Wednesday, May 14, 2008

Against the odds (part 1)

After an argument with Onkar lately, who is of the opinion that Moshe Dayan had no part to play in the Six days war (crap), I decided to post about major epoch making battles in history, when great military strategists turned the tables on their enemies by a series of tactical maneuvers in the battlefield, changing the course of military campaigns. Although it is true that luck has indeed played its part in all these battles, I cannot help feeling that the goddess of fortune has justly smiled upon the brave. So what happens when you suddenly find yourself in an ambush, when your enemies aim at you from an elevated position, or you run out of resources with no time left to think, your just a thousand men too short to face your opponents, or perhaps if you have only one bullet left to kill three birds. It my be a Catch 22 situation, but its only in times like these that great heroes are born.

For convenience I will post all the battles in each individual post starting with this one.
Battle ONE
Battle of Alesia: 'Let them eat grass'

This battle paved way for Julius Caesar to become the most powerful man in the world. A feeble version of this is actually included in the first version of Age of Empires pc video game, although it doesn't in any manner recreate the actual battle(apart from the ring shaped double circumvallation).

Caesar had spent his life's worth for his campaign in Gaul (present day nation of France). But the Barbarians in Gaul were united under their leader Vercingetorix. Caesar had to go through great ordeals to reach their capital city of Alesia. On one occasion when his food supplies ran out he ordered his men to feed themselves with grass, eating grass himself for that purpose.

Vercingetorix, the Gaul leader

Julius Caesar... everyone knows who this guy is

But after reaching the city he realized he just had twenty thousand men to attack the capital. To add to his despair a force of over one lac Gauls was right behind him to rescue the city. He did the most unimaginable thing a military commander could do. He first built a circular wall around the capital city to lay a siege. And then he built a second circular wall around the first one to defend themselves from the Gaul force approaching them to get relief to their leader Vercingetorix who occupied the capital. The roman army of twenty thousand men sandwiched between more than one lac bloodthirsty Gauls, occupying a narrow ring shaped wooden wall formation, with limited food supplies, was the scenario then. The fortifications built by Caesar are termed as double circumvallation at Alesia.

The picture shows city of Alesia on the top of the hill along with double circumvallation built by Romans

The Gauls attacked the weakest and the narrowest region of the circumvallation from both inside as well as outside. Romans found it difficult to control the situation. Caesar was right at the center of the battlefield with his men. After some time the Gauls managed to bring down the fortification, and it seemed as if the city's army and the relief force from outside will meet together and combine themselves to wipe out the Romans.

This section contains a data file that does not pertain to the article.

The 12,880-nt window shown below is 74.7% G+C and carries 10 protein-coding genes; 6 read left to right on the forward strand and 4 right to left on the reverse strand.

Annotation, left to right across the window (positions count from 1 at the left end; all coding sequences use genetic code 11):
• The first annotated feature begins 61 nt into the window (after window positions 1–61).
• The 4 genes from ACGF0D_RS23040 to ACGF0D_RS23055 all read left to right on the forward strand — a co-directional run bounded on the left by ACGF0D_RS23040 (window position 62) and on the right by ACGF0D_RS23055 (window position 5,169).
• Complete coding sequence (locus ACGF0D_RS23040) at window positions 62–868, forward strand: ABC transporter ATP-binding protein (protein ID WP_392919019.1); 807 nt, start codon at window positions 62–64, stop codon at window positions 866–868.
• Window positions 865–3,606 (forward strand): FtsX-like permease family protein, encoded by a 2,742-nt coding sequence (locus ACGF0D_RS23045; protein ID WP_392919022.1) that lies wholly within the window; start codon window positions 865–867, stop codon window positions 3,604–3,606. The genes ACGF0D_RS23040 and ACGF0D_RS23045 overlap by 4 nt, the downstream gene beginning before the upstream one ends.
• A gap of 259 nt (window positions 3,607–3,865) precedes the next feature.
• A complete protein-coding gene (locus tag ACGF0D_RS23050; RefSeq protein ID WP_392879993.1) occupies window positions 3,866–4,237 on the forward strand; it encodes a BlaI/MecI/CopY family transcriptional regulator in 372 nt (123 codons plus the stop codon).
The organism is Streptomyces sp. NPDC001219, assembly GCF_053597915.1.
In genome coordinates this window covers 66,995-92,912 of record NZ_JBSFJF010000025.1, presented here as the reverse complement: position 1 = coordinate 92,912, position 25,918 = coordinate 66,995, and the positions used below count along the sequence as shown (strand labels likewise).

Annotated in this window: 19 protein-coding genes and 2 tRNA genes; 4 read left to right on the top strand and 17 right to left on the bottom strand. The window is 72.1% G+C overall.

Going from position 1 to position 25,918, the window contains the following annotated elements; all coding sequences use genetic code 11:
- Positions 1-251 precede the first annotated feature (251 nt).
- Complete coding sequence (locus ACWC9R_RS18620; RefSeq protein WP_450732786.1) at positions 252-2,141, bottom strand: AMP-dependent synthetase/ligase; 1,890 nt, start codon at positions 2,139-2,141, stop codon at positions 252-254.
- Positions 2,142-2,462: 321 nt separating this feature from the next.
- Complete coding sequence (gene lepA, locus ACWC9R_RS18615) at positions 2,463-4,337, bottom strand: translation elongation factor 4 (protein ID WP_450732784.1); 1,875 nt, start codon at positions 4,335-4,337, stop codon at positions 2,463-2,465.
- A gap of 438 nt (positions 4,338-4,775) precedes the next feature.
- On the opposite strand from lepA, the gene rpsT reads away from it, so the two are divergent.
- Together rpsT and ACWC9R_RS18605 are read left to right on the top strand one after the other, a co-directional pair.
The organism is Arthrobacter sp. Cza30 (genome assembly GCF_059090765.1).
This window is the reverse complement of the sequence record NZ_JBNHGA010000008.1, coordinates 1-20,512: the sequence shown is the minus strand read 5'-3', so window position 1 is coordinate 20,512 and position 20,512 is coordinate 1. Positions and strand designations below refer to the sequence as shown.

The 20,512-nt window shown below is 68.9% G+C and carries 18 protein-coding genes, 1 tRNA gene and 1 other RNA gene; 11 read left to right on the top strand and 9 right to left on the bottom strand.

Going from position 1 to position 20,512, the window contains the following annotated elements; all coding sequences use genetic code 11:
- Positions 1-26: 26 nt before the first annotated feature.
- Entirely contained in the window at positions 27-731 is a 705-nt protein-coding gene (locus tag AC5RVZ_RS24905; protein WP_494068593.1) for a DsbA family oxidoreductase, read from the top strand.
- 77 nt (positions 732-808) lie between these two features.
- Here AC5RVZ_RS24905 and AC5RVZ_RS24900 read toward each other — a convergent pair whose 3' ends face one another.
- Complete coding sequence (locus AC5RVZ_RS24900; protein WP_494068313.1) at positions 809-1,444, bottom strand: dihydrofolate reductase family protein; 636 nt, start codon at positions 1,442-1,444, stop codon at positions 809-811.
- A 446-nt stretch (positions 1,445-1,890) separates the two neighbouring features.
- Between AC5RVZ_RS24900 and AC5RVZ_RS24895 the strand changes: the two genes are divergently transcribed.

At this instance Caesar knew he had to do something, or he would be facing oblivion. The trick he pulled out then is regarded as the most shrewd military maneuver ever. He sent a small contingent of Romans soldiers out of the battlefield into the forest. These soldiers made their way into the woods and changed their uniforms to brand new one, with gold plated armour. Then they rode back to the battle field with huge pomp.

The Gauls looking at the manner of their arrival, thought that a fresh army of Romans had arrived. (Actually an army was on its way for help to Caesar, and the Gauls knew of its coming, but it was quite far away yet). Remember that the Gaul army comprised of Barbarian and and poorly trained savage militia who were in highly uncouth formation with no proper ranks or order. Mistaking it for the Roman division, fear spread among the fighting savages and the Gauls army was scattered, and the relief force returned to the forest. Vercingetorix retreated back to the city with no choice left and the Romans were saved.

Caesar's fortification around Alesia

The next day Vercingetorix surrendered. He arrived on his horse in the Roman camp, and presented himself to Caesar alone, unarmed and begged him to show mercy towards the citizen of Alesia, and asked Caesar not to kill them, but take them as slaves and let them live. Earlier all roman generals like Pompey, Lucullus and Crassus would usually massacre all their prisoners inhumanly. But Caesar agreed to his terms and took all the Gauls at Alesia as slaves, and war was over following the surrender.

Vercingetorix (on the horse) when he surrendered to Caesar

Vercingetorix was taken to Rome as a slave, and Caesar's generosity to spare the lives of all the Gaul women and children made him popular among Romans and Barbarians alike. It was his campaign in Gaul that provided him a platform for his conquest. He later went on to Rome, Greece and later Egypt. I really don't need to write about the rest of his exploits with Pompey and Cleopatra.

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